Executive Summary

The constitution provides for freedom of religion and prohibits discrimination based on religion or traditional belief.  The preamble to the constitution refers to traditional Christian values, but there is no state religion.  On penalty of a fine, the law requires religious groups to register; however, the government did not enforce this requirement.  In October during a visit to Jerusalem, the prime minister said Vanuatu was a Christian country.  The Vanuatu Christian Council (VCC) received a 10 million vatu ($89,500) annual grant from the government.  The VCC said it would use the funds to strengthen the capacity of the VCC to support member churches and provide training.

The VCC reportedly continued to believe the government should revisit the freedom of religion clause in the constitution to prohibit the establishment of non-Christian faiths in the country, although it did not make any public statements supporting this proposal as in 2016.  In February the VCC chairman spoke out against a decision from the University of the South Pacific’s main campus in Fiji to ban Christian fellowship programs on the university campus, stating he would oppose a similar ban on the Vanuatu campus.  The VCC called on the government to ban the import of goods and materials “detrimental to both spiritual and physical health and life of Christians in Vanuatu.”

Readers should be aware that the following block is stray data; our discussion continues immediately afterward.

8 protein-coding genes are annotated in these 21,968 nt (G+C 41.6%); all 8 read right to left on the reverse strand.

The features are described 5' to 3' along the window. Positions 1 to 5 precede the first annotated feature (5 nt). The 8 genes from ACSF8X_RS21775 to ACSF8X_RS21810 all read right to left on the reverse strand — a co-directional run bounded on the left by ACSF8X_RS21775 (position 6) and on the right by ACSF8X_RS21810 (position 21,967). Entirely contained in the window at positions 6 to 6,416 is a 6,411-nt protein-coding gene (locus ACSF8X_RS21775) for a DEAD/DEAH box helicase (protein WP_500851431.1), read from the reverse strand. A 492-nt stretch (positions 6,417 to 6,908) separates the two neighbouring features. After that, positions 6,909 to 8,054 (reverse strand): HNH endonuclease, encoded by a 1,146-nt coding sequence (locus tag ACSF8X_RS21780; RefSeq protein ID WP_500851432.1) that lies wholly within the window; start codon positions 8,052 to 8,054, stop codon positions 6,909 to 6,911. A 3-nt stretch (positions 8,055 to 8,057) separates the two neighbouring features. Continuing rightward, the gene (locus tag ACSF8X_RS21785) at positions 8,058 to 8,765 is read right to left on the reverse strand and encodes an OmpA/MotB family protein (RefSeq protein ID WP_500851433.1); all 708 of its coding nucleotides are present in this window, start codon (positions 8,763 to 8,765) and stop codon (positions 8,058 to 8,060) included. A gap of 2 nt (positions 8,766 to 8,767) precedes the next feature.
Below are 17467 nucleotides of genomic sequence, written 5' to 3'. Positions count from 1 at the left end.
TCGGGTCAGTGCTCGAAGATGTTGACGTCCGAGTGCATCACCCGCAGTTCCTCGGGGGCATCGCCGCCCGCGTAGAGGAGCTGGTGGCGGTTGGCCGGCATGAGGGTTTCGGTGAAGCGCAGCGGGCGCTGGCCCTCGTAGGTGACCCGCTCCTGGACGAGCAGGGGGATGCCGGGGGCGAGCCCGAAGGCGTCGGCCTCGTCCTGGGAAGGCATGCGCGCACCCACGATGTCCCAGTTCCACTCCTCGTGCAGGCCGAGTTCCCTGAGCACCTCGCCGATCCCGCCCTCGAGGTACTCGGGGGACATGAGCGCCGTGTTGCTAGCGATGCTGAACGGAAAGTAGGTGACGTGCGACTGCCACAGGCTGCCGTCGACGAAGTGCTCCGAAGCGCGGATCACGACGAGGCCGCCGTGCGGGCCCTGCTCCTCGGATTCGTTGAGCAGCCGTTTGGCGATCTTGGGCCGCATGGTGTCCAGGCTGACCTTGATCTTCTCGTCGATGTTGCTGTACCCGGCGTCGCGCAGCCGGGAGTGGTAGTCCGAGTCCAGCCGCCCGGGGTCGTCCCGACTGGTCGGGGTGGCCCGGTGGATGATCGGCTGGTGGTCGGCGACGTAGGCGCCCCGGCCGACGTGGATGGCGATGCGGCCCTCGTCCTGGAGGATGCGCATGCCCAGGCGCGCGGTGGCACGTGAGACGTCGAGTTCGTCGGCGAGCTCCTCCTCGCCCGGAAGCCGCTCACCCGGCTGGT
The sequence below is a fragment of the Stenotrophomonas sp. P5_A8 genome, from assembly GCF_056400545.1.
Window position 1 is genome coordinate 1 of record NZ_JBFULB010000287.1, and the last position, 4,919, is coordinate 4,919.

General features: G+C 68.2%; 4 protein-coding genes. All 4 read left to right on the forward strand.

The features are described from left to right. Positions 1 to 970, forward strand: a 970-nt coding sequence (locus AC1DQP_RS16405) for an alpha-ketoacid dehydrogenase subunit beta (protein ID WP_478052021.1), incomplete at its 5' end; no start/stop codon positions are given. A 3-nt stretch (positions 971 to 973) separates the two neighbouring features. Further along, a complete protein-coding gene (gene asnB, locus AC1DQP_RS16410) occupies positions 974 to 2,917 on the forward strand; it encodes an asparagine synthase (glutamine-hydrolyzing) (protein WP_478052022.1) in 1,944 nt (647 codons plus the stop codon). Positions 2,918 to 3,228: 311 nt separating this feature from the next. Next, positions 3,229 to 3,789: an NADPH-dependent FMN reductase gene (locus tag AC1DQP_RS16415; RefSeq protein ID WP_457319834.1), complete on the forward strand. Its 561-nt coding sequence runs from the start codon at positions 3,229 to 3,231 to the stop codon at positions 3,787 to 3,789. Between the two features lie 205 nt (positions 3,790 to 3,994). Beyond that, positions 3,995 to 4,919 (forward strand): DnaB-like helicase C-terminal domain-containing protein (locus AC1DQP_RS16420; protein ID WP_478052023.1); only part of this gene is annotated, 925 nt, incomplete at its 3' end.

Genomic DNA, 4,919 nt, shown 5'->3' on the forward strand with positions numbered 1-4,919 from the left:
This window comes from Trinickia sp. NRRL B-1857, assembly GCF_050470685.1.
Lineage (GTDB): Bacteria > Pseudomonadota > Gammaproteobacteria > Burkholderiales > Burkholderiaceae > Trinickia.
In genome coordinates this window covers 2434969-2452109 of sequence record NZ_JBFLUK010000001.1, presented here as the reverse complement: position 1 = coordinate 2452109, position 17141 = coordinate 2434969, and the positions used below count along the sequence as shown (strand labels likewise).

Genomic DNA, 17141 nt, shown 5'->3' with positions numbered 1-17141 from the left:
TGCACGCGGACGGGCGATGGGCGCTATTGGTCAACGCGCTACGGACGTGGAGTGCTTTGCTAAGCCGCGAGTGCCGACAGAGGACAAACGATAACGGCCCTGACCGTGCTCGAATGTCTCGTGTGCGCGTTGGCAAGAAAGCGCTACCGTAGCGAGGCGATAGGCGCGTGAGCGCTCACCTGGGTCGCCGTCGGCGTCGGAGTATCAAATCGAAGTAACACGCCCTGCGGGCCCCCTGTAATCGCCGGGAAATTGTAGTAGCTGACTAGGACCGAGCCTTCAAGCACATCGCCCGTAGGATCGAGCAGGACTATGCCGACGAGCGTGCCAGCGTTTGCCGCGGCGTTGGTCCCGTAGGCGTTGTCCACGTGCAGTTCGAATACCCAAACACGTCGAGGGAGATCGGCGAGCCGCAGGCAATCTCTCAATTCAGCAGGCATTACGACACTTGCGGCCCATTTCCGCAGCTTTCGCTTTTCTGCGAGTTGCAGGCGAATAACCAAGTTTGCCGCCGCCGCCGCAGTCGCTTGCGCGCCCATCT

There is no permanent U.S. diplomatic presence in the country.  On periodic visits to the country, officials from the U.S. Embassy in Papua New Guinea discussed religious freedom with representatives of the government.  Embassy representatives discussed religious freedom with the VCC and smaller religious organizations, and posted about religious freedom on social media.

Section I. Religious Demography